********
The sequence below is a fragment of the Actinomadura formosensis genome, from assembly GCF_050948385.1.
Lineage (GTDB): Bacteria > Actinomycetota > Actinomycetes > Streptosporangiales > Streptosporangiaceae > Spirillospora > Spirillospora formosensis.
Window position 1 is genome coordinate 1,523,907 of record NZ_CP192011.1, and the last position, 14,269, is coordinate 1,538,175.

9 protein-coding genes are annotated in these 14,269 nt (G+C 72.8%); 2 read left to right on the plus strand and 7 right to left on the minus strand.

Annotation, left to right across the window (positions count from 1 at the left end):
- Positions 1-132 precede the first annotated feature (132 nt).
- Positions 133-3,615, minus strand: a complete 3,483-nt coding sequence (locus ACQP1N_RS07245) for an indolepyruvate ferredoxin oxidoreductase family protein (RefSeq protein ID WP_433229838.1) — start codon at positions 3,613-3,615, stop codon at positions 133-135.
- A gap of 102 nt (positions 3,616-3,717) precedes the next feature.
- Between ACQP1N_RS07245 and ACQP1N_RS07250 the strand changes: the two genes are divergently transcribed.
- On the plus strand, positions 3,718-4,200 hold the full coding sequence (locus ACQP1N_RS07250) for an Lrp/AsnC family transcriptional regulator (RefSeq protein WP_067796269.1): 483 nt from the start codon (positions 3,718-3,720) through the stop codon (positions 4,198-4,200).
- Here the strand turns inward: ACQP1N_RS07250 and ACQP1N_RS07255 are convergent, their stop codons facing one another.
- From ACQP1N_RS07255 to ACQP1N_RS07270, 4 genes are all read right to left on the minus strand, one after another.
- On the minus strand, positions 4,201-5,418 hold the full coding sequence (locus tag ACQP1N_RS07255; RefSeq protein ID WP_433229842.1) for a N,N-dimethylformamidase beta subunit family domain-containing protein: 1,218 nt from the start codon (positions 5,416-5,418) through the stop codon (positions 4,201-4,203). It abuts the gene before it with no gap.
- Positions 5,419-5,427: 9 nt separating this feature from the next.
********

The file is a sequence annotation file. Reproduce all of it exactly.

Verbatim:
The sequence below is a fragment of the Actinomadura formosensis genome, from assembly GCF_050948385.1.
Lineage (GTDB): Bacteria > Actinomycetota > Actinomycetes > Streptosporangiales > Streptosporangiaceae > Spirillospora > Spirillospora formosensis.
Window position 1 is genome coordinate 1,523,907 of record NZ_CP192011.1, and the last position, 14,269, is coordinate 1,538,175.

9 protein-coding genes are annotated in these 14,269 nt (G+C 72.8%); 2 read left to right on the plus strand and 7 right to left on the minus strand.

Annotation, left to right across the window (positions count from 1 at the left end):
- Positions 1-132 precede the first annotated feature (132 nt).
- Positions 133-3,615, minus strand: a complete 3,483-nt coding sequence (locus ACQP1N_RS07245) for an indolepyruvate ferredoxin oxidoreductase family protein (RefSeq protein ID WP_433229838.1) — start codon at positions 3,613-3,615, stop codon at positions 133-135.
- A gap of 102 nt (positions 3,616-3,717) precedes the next feature.
- Between ACQP1N_RS07245 and ACQP1N_RS07250 the strand changes: the two genes are divergently transcribed.
- On the plus strand, positions 3,718-4,200 hold the full coding sequence (locus ACQP1N_RS07250) for an Lrp/AsnC family transcriptional regulator (RefSeq protein WP_067796269.1): 483 nt from the start codon (positions 3,718-3,720) through the stop codon (positions 4,198-4,200).
- Here the strand turns inward: ACQP1N_RS07250 and ACQP1N_RS07255 are convergent, their stop codons facing one another.
- From ACQP1N_RS07255 to ACQP1N_RS07270, 4 genes are all read right to left on the minus strand, one after another.
- On the minus strand, positions 4,201-5,418 hold the full coding sequence (locus tag ACQP1N_RS07255; RefSeq protein ID WP_433229842.1) for a N,N-dimethylformamidase beta subunit family domain-containing protein: 1,218 nt from the start codon (positions 5,416-5,418) through the stop codon (positions 4,201-4,203). It abuts the gene before it with no gap.
- Positions 5,419-5,427: 9 nt separating this feature from the next.